Reading James O’Brien and Frederic Plotnick’s definitive book on construction scheduling, and I came across this passage that was rather thought provoking (well, it is for me, but I’m a bit of a scheduling nerd):
“….the primary and secondary purpose of the [schedule] must be to promote the project. A tertiary purpose to support cost control, facilities management, or home office concerns should be acceptable as long as such do not detract from the primary purpose.
“Enterprise Scheduling software and implementation must be carefully managed to prevent increasing the burden of such on individual projects.”
First off, I’ll emphasize that Enterprise Project Management (EPM) is a rather broad term encompassing many of the capabilities required to deliver projects effectively: portfolio optimization, business case development, business architecture, etc. In this case, we are focusing on a subset of these capabilities, specifically the field of enterprise scheduling.
Now, when it comes to enterprise scheduling, it seems to me that we are typically confronted with two different kinds of organizations in a “normal” engagement:
- Organizations with low scheduling maturity that are both trying to enhance maturity and enhance visibility into their project schedules.
- Organizations with high scheduling maturity that are only trying to enhance visibility into their project schedules, i.e. the “dashboard” scenario.
I would say that outside of simple question of visibility, most of the organizations I’ve worked with that fall into the latter category are also dealing with issues related to the ongoing “Great Shift Change,” where many of the schedulers who have highly mature (albeit unconsciously competent) processes are retiring, and enterprise scheduling is seen as a way of capturing their knowledge in the form of process and templates so that it may be passed on to the next generation of schedulers.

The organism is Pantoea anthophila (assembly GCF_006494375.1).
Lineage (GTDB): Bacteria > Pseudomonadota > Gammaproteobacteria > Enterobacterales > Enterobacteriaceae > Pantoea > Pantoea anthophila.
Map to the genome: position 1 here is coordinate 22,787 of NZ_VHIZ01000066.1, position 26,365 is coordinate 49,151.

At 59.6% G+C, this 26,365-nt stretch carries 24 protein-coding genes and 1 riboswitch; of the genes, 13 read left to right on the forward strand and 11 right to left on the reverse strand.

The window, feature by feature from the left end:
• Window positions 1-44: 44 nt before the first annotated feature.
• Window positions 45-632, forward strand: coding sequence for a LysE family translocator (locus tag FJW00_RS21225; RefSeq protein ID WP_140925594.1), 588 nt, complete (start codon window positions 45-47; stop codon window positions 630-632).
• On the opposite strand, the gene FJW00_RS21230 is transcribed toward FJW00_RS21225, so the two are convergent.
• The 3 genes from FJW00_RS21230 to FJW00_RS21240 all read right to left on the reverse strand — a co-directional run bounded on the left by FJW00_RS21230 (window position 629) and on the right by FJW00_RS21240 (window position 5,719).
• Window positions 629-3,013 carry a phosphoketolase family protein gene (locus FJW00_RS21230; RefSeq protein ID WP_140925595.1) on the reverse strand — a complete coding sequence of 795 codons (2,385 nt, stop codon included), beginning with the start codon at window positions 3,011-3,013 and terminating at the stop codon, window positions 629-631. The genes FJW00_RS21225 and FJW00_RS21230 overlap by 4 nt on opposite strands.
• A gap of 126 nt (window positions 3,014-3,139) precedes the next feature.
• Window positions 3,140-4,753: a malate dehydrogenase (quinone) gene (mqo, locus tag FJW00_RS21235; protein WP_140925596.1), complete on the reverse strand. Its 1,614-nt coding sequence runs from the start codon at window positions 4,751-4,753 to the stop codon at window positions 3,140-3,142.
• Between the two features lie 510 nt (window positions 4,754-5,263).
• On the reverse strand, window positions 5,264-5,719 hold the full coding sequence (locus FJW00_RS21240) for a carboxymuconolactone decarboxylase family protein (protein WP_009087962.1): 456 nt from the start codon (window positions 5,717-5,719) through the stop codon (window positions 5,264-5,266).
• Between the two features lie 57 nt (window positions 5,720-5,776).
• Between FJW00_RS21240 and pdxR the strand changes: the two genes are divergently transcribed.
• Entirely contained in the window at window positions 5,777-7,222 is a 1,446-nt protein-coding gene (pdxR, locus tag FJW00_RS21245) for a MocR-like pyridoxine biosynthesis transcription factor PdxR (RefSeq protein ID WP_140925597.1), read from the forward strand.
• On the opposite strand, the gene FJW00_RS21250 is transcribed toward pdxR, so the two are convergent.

This also speaks to the role of the dashboard in an EPM engagement. Specifically, as I always point out, there are two sets of controls being implemented here:
- Visibility into the actual dates of the deliverables within the schedule. When will we hit key milestones? When will the pipeline be ready to transport gas? When will various crews be required to roll in and complete their work? What are the risks that critical activities will get pushed into deer season and thus have to be delayed to ensure none of our personnel get shot accidentally?
- Visibility into the quality of the schedule. How well are our schedulers following the basic precepts of solid CPM scheduling? Do all tasks have predecessors and successors? Are resource assignments correctly set? Are constraints used correctly?
As annoying as they may be, the latter set of criteria are what’s important in driving up scheduling maturity. They provide the reinforcement metrics required to take a group of engineers with limited scheduling experience and drive them up the maturity curve – which is most often what is called for when an organization decides to embark on an EPM journey.
The risk though, and I’ve seen this again and again, is that the organization gets lost in the wilderness of dashboard visibility into key milestones without spending the time and effort to build scheduling maturity. That’s probably the main place where EPM engagements go off the rails. In this case, the “schedulers” become obsessed with reporting the desired data – at the cost of developing valid schedule models. (Your Schedule is Totally Mental)
So how do we avoid the dead end low-value result of having a bunch of simple reporting schedules? Through education of the actual folks doing the scheduling. Through emphasis of the right metrics. Through the use of the correct information in driving the day to day decisions required to manage complex programs and portfolios of projects. Most importantly, perhaps, through not skimping on the level of effort required to train and support these schedulers (and their bosses) as they make a mental leap from project managers who do some scheduling to actual bona fide schedulers.